Concordia Visiting Nurses creates site to support, inform caregivers
By Julie E. Martin
Published: Sunday, November 20, 2011
Connie Brennan knows firsthand that, when helping to take care of a loved one -- in this case, her 87-year-old mother, a variety of questions can arise.
"Sometimes, you don't know who to call," says Brennan, 59, of Lower Burrell. Her mother, Becky Moore, lives at the Cabot campus of Concordia Lutheran Ministries.
With the help of Elder Pages Pittsburgh, www.elderpages.com/pittsburgh, a website recently launched by Concordia Visiting Nurses, Brennan and others in her situation will have the answers at their fingertips.
"Now, I don't have to call anybody; I can see it on the website," says Brennan, who visits her mother at the Cabot campus Mondays through Fridays. Moore lives in Concordia's independent-living apartments, and Brennan helps with shopping, bills and appointments.
And that's the idea behind Concordia's Elder Care Pages Pittsburgh, according to Dino Capestrani, director of marketing for Concordia Visiting Nurses -- to provide a variety of information for those caring for an aging loved one.
Among topics it has covered are pets and seniors, maintaining independence and preventing falls.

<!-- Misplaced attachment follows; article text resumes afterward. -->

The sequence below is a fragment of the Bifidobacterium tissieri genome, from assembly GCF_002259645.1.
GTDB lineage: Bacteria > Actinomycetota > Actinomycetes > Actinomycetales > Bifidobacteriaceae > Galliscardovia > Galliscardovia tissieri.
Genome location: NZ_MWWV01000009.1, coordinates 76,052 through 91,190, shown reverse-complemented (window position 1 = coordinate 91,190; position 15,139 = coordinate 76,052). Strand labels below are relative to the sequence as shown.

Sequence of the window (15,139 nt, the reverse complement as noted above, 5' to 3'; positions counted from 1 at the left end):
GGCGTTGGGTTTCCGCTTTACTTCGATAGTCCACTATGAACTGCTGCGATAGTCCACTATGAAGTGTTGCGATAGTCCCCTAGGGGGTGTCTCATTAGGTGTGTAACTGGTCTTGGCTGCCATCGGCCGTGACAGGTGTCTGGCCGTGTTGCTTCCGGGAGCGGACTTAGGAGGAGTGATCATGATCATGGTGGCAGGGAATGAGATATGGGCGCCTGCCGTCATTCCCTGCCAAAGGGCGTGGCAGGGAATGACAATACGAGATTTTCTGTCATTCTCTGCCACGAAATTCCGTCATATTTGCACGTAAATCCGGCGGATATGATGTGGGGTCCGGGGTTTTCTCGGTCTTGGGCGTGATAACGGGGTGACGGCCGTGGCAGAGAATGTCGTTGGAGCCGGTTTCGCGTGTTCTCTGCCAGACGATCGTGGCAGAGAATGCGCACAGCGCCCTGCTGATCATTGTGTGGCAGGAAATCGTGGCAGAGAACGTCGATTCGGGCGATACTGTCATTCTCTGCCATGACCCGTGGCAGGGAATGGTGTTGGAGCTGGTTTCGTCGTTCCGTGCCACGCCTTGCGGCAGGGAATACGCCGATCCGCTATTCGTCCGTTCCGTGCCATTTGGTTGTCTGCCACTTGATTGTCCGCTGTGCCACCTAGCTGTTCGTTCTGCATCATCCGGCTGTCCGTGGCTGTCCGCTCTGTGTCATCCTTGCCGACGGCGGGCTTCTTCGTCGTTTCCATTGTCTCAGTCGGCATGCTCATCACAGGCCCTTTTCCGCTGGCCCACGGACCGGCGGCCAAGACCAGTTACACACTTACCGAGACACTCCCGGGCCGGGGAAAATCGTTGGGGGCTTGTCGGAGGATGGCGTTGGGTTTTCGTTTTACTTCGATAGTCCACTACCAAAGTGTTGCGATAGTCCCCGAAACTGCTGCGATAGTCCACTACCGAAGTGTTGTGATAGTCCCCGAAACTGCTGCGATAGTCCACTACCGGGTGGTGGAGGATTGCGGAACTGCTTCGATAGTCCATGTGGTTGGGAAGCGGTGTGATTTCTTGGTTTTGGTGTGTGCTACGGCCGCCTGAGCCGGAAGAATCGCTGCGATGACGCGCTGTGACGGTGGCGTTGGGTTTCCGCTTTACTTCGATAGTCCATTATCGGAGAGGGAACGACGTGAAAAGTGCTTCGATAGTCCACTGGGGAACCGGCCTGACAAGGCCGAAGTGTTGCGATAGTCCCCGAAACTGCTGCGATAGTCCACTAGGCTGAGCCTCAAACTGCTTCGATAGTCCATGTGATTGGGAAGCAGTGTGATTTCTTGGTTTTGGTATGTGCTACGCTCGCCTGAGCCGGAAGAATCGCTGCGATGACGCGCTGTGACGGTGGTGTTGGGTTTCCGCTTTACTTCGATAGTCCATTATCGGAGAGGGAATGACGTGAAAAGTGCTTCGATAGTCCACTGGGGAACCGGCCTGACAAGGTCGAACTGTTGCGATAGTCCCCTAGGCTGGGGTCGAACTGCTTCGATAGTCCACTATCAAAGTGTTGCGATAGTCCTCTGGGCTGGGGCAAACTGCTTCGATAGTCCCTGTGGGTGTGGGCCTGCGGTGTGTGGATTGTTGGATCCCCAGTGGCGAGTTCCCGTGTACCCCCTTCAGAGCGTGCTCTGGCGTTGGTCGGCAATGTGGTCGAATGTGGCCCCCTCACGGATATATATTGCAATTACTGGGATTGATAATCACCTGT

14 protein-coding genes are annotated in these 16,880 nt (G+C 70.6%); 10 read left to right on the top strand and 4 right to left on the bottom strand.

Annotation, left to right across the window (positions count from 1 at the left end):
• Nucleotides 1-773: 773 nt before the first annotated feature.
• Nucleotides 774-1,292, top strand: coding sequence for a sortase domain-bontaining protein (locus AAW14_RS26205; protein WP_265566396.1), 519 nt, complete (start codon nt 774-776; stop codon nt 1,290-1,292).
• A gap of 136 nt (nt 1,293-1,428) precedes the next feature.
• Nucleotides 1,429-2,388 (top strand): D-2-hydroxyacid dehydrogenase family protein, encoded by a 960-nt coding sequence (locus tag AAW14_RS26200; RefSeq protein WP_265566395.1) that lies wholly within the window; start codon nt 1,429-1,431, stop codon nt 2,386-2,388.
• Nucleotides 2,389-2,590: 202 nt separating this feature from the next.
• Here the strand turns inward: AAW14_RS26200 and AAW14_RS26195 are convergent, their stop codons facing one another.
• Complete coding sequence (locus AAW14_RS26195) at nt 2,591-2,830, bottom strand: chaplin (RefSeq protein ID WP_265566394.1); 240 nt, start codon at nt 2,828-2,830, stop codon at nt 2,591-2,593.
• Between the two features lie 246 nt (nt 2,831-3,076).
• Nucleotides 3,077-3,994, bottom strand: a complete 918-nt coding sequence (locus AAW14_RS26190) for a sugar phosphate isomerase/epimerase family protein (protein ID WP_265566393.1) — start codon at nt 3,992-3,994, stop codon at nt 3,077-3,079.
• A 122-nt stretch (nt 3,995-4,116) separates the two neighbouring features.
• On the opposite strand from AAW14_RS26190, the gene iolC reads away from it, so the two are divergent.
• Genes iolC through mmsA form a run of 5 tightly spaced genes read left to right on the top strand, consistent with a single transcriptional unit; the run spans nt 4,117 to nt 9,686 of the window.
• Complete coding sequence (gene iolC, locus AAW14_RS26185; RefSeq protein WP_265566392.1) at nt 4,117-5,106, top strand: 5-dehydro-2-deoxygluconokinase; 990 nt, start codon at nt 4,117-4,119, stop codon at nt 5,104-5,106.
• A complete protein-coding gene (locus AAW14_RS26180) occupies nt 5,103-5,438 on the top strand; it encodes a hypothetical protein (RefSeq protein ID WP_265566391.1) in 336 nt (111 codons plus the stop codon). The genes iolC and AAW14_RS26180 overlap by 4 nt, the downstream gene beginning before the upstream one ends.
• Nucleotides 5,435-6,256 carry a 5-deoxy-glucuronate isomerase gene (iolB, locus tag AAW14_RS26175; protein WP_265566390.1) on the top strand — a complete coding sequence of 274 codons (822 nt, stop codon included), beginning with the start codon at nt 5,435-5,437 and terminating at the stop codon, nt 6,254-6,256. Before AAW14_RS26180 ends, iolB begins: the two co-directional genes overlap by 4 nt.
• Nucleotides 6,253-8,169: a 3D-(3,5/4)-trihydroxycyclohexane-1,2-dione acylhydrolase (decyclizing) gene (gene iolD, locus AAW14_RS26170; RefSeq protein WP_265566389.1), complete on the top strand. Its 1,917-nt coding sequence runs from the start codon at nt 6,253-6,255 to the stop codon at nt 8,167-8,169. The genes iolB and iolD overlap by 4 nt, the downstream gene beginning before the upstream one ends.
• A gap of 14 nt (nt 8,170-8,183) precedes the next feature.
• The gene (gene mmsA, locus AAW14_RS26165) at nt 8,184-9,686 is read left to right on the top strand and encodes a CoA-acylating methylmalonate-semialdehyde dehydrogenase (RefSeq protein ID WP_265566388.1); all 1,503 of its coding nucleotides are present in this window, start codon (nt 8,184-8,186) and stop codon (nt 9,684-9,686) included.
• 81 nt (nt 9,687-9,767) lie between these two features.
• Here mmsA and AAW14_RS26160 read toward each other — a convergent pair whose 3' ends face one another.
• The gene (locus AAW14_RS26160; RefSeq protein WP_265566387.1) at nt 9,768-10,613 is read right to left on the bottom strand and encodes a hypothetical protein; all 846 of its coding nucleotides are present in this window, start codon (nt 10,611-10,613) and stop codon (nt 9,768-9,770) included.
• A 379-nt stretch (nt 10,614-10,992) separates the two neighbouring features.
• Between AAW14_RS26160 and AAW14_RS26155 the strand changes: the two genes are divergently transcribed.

"Caring for an aging relative can be very stressful," Capestrani says. "You want to help, but you also have your own busy life and commitments. We created this website to provide insight and practical information that can make the family's job much easier."
From a searchable electronic library of articles to private blogs and message boards, the site, as a resource, is an extension of Concordia's outreach to family caregivers.
There also is a section that allows users to send a specific question to Concordia and receive an answer from its administrative and medical professionals within two days.
The site and a subscription to its monthly newsletter are free.
"These are just all good resources to help people out, whether you're a client of ours or not," Capestrani said.
Concordia Visiting Nurses decided to put together the site, Capestrani says, after Concordia's Good Samaritan Hospice sponsored a website for those with serious illness and their loved ones last year. That site, www.seriousillness.org/pittsburgh, proved successful.
Concordia's sites include not only information, but also tips that provide support for the caregivers, such as adjusting to their changing role, coping with stress and educating themselves on care.
"As a society, we are deeply indebted to the family caregiver," Capestrani says.
The AARP, according to a statement released by Concordia, estimates that family caregivers spend almost 20 hours each week caring for a loved one and provide $450 billion in unpaid services every year.
"(Concordia Visiting Nurses) decided to create these two sites, because we feel education is the best way to help caregivers, and it's the best way we can offer real value as a home-care and hospice provider," Capestrani says.
"Families need help to do what they do. The irony is, support programs are available, but caregivers don't know where to turn to find out about them. That's where we decided we could make a difference."
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